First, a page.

Beijing, Sunday afternoon at Jingshan Park

 

On a Sunday afternoon, Jingshan Park is probably one of the liveliest places in Beijing. People from everywhere come to the park to play music, sing and dance. With the overwhelming number of people and groups singing and dancing (posts dedicated to this will follow in the coming weeks; older post with video here), one might overlook another lively place in the park: the debating area.

 

On one of the squares in the park a few dozen groups have gathered. Heated debates are going on. We learn that the northern part of the square is usually occupied by people in favor of Chairman Mao’s deeds and policies, whereas at the southern part groups gather that share opposite views.

 

Mrs. Li belongs to the “pro-Mao” side. She is carrying a microphone attached to a small amplifier/loudspeaker that hangs on her belly and is determined to make her voice and views heard. Mrs. Li says that she always downloads articles praising Chairman Mao into her handheld computer and reads them out loud in the park through her loudspeaker.

 

Once she and her fellow pro-Mao debaters had put up a “Patriotic Anti Espionage” banner in a tree, while standing below it voicing their opinion. Whenever she hears someone arguing against Mao, she will turn on the microphone, amplify her voice and start a debate. When needed she will use her handheld computer for reference.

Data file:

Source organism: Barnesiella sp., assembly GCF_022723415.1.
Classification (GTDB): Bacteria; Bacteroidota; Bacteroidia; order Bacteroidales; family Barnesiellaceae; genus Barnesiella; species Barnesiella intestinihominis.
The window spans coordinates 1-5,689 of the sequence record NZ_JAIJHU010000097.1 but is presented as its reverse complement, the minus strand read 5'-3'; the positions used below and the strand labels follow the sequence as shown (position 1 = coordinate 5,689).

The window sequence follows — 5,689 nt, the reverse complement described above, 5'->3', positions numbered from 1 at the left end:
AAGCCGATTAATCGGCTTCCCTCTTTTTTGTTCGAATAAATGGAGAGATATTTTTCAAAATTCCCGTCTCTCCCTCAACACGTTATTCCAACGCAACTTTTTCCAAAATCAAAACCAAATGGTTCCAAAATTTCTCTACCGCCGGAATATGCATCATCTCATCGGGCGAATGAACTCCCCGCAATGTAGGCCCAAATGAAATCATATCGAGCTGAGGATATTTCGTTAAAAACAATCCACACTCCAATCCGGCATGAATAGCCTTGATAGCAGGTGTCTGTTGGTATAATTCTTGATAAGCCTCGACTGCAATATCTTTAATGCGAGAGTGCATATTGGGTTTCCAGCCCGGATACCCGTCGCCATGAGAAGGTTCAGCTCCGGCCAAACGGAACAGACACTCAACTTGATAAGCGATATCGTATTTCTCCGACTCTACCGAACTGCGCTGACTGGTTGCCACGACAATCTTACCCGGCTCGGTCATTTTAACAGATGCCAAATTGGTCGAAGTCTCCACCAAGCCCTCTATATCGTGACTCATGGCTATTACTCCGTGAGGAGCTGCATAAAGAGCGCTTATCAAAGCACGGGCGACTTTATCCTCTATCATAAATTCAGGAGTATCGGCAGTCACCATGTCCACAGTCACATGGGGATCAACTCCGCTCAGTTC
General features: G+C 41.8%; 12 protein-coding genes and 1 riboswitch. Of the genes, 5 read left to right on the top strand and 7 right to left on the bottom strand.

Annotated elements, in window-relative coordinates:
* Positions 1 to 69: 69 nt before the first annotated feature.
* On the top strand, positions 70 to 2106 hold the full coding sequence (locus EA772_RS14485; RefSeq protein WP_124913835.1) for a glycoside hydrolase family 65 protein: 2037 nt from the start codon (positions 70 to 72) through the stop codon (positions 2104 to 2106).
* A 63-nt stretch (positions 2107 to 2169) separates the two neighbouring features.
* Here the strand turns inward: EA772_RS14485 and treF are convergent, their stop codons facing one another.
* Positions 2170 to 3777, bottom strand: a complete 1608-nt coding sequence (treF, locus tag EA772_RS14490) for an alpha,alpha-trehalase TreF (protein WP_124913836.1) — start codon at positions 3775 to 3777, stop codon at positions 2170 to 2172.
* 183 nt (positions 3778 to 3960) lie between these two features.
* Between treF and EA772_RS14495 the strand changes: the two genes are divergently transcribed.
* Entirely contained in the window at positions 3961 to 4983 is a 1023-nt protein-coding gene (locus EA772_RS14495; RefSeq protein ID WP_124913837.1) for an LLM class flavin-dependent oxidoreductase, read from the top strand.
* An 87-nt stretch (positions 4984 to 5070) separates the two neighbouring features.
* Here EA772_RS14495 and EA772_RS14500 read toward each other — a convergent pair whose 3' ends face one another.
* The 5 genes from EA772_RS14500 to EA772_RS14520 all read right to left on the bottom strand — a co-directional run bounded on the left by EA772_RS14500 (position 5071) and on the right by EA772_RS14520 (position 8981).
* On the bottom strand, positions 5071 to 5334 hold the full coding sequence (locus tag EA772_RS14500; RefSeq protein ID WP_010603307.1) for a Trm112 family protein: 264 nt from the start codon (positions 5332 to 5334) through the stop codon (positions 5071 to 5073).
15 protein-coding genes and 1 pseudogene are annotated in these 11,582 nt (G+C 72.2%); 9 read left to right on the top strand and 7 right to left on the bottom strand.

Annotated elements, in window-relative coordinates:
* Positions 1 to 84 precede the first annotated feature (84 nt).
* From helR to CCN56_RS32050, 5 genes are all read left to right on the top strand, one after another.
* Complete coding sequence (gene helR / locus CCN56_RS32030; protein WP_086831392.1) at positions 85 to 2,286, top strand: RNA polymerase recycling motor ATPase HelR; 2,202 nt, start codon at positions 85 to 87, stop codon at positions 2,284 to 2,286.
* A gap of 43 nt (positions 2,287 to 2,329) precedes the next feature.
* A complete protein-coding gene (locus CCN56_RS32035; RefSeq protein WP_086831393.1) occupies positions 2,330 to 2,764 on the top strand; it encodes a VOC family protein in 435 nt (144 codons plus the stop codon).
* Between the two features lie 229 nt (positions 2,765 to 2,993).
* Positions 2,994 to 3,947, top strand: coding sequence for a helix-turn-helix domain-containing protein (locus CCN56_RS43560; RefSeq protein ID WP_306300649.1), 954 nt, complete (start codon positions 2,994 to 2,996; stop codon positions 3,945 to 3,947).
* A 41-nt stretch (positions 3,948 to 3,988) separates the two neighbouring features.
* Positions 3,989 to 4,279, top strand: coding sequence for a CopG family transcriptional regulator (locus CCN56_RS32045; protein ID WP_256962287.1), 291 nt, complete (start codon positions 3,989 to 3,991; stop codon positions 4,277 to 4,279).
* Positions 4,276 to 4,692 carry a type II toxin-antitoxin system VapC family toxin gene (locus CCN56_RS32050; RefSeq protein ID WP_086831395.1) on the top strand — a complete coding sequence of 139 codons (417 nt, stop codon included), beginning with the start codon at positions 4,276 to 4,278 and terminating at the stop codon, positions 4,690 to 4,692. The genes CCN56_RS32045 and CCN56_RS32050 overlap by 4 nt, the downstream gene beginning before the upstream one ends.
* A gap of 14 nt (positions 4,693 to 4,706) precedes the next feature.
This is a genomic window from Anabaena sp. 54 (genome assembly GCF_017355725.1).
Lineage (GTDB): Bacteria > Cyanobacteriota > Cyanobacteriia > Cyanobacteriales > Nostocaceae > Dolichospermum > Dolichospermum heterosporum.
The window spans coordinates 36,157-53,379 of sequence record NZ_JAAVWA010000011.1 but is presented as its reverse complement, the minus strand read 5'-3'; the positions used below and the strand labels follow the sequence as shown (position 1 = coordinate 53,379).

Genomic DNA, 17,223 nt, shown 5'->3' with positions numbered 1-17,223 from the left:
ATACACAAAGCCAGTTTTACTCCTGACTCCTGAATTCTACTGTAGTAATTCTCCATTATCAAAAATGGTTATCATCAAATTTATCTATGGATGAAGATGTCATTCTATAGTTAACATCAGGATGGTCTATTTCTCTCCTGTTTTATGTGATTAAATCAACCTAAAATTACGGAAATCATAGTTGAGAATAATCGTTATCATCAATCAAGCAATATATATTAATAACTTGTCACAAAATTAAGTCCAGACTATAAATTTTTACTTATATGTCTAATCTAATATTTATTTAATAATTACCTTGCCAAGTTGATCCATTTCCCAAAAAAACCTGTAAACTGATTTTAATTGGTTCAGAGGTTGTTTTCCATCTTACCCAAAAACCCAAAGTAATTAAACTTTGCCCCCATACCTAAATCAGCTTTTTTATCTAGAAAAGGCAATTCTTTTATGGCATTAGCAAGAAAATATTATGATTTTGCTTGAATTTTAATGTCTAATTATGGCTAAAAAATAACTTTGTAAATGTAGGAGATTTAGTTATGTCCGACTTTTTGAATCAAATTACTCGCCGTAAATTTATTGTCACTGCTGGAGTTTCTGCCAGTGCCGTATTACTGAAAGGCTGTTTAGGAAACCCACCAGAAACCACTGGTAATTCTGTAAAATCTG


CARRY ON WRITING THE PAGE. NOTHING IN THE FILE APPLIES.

Mrs. Li says that Chinese are very interested in politics, perhaps more than in Western countries. She explains that this is due to big impact of past policies, like the Cultural Revolution, on people’s lives.

 

Mrs. Li is retired. She used to work in a factory producing clothes. Bystanders tell us that Mrs. Li is very good in writing poems and that they also admire her analysis of the “Beijing spirit”.

 

The political debates we witnessed where about Mao, the “Three Principles of the People”, political scandals, corruption and about the Gini coefficient that has risen sharply in China, indicating a growing divide between the rich and the poor. According to the Gini coefficient, they say, life in the Nordic countries is the best in the world. Several participants in the debates tell us that during Mao’s days many things were better.

It’s not all politics the groups are discussing. In between the crowd we see a man explaining to others how the stock market is developing, supported by sheets showing graphs with technical analysis and market trends.

 

 

 

 

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